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To Eradicate HIV by 2030, We Must Invest in Health Workers

In September, UNAIDS announced its plan to end the AIDS epidemic by 2030, using its new fast-track strategy.

The strategy relies upon countries to step up their investments and the pace at which they deliver HIV services, especially antiretroviral therapies.

And it emphasizes a “90-90-90” target—that is, enabling 90% of people living with HIV to know their HIV status, 90% of people who know their status to have access to HIV treatment, and 90% of people on HIV treatment to achieve viral suppressions.

These are worthy goals, but ambitious.

They will require greater investments not only in antiretroviral therapies, rapid viral load testing kits, and condoms, but in strengthening fragile health systems. That means financing better health infrastructures, building laboratories, and—perhaps most importantly—investments in health workers, on whose shoulders will fall the burden of reaching the most at-risk populations in underserved communities.

In an emergency, nothing can compensate for an inadequate supply of skilled health workers. 

When the HIV epidemic first began, it was described as an emergency pandemic. We knew little, and little could be done for those infected and their families. Health workers were frightened to deal with clients or suffered burnout from caring for those for whom they knew there was no hope.

As we learned more about the virus and, eventually, how to control and treat infections, health workers became more confident and able to handle prevention, treatment, and care.

The disease transitioned from an emergency to a developmental effort.

Now we are facing an Ebola epidemic, and it carries many of the same underlying challenges we saw during the emergency phases of HIV.

But we know now, after decades of dealing with HIV, that the backbone of any response to a global health emergency is made up of health workers—especially those who can provide primary care and are trained, recruited, and retained in health posts near vulnerable communities.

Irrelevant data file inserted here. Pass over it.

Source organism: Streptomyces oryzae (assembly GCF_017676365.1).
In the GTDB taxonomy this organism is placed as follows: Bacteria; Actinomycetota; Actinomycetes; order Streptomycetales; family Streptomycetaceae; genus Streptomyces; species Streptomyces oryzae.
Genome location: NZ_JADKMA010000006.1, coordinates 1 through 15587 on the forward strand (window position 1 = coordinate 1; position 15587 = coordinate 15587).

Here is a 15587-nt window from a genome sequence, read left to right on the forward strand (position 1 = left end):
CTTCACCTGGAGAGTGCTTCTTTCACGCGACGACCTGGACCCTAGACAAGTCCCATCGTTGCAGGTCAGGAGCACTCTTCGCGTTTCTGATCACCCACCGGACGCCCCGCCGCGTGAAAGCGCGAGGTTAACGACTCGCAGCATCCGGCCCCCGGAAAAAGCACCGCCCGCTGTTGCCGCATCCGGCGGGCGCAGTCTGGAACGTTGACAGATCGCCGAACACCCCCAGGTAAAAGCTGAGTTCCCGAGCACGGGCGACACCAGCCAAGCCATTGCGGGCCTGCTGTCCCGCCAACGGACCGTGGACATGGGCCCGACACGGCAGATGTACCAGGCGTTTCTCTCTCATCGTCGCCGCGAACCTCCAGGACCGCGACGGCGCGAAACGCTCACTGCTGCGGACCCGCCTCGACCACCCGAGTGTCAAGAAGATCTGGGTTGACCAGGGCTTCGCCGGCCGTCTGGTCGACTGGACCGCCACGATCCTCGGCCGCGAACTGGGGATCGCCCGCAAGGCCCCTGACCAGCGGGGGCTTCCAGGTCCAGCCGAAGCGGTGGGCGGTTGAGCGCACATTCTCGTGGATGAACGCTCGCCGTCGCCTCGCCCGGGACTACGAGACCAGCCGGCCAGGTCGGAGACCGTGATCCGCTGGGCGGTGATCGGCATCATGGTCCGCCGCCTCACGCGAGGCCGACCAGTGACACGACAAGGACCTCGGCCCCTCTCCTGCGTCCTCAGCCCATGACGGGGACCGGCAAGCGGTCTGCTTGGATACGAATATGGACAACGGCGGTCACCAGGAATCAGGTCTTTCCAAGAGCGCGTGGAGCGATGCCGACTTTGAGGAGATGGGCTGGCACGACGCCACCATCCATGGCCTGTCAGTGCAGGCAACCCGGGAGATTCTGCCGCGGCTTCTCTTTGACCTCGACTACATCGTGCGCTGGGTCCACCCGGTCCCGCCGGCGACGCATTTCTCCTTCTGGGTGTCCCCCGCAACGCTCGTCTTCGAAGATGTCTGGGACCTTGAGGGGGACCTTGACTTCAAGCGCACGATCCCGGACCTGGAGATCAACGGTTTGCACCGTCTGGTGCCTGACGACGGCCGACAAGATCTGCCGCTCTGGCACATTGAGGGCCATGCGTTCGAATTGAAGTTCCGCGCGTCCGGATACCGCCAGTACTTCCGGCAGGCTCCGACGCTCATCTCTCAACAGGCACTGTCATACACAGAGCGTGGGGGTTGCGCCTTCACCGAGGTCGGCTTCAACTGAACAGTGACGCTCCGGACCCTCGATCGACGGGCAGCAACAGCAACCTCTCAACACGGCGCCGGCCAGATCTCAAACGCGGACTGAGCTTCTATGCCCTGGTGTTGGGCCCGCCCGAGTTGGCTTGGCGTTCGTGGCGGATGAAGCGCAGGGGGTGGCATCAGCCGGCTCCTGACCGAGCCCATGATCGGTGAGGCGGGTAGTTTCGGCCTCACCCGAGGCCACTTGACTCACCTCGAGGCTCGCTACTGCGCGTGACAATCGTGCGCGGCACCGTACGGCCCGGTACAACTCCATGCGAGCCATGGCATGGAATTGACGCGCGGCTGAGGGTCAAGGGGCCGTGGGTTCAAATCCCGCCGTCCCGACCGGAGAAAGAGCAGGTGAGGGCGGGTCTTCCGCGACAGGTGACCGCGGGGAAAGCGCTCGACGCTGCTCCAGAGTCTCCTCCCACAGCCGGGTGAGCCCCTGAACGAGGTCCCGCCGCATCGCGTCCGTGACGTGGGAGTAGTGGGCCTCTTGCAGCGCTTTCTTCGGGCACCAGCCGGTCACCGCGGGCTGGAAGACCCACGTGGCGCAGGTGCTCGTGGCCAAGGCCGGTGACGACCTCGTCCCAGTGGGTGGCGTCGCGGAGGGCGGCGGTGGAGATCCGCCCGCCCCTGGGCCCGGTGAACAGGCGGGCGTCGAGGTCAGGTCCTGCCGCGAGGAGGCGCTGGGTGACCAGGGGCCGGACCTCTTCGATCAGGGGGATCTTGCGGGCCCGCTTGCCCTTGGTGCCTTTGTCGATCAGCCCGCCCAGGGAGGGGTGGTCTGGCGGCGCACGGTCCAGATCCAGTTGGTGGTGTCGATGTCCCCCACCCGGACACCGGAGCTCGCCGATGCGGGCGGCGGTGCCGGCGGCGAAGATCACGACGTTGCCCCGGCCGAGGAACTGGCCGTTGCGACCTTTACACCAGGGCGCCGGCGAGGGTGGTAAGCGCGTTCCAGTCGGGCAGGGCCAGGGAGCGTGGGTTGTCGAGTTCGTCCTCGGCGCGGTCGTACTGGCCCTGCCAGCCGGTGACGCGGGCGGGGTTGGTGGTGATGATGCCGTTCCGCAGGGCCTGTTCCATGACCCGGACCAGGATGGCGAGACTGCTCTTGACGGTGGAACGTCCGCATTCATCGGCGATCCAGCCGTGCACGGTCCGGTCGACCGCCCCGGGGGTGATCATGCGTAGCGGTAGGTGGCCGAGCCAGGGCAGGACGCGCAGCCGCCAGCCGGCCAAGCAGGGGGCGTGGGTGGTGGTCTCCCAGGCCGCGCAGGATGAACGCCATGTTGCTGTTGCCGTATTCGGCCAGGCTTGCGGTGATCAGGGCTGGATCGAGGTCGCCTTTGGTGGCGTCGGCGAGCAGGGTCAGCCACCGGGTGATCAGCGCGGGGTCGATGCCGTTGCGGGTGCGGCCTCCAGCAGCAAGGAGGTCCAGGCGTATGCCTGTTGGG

In an emergency, nothing can compensate for an inadequate supply of skilled health workers.

My point is this: Donor and country intervention plans that focus on HIV treatment and preventing new infections must be complemented with a balanced focus on strengthening the health system, specifically the health workforce.

The money and human resources devoted to HIV have been huge. But new resources for health systems strengthening have been modest by comparison. Within public health communities, there has been fierce debate about whether the scaled-up investment in HIV programs has strengthened or weakened fragile health systems.

Existing health workers are often attracted to better-paying jobs in HIV, to the detriment of primary care.

One benefit, according to debaters, is a greater awareness of the severe health worker shortage, brought to light by the fact that there are not enough health workers available to deliver antiretroviral therapies and HIV services, particularly in urban centers.

One cost, though, is that existing health workers are often attracted to better-paying jobs in HIV care and laboratories, to the detriment of primary care provision.

But the debate should not be about the comparative advantages of vertical and horizontal approaches. Instead, let’s focus on how investments around HIV might also strengthen primary health care systems.

As Secretary of State John Kerry said at the UNAIDS event in September: “We need to continue to make strategic and creative investments that are based on the latest science and best practices.” One such investment is in a trained health workforce, one that communicates about prevention, provides HIV care and treatment, and can use the same skillsets to deal with Ebola.

We need a health workforce that will not only help end the AIDS epidemic by 2030, but also be in place and prepared for other health emergencies as they arise.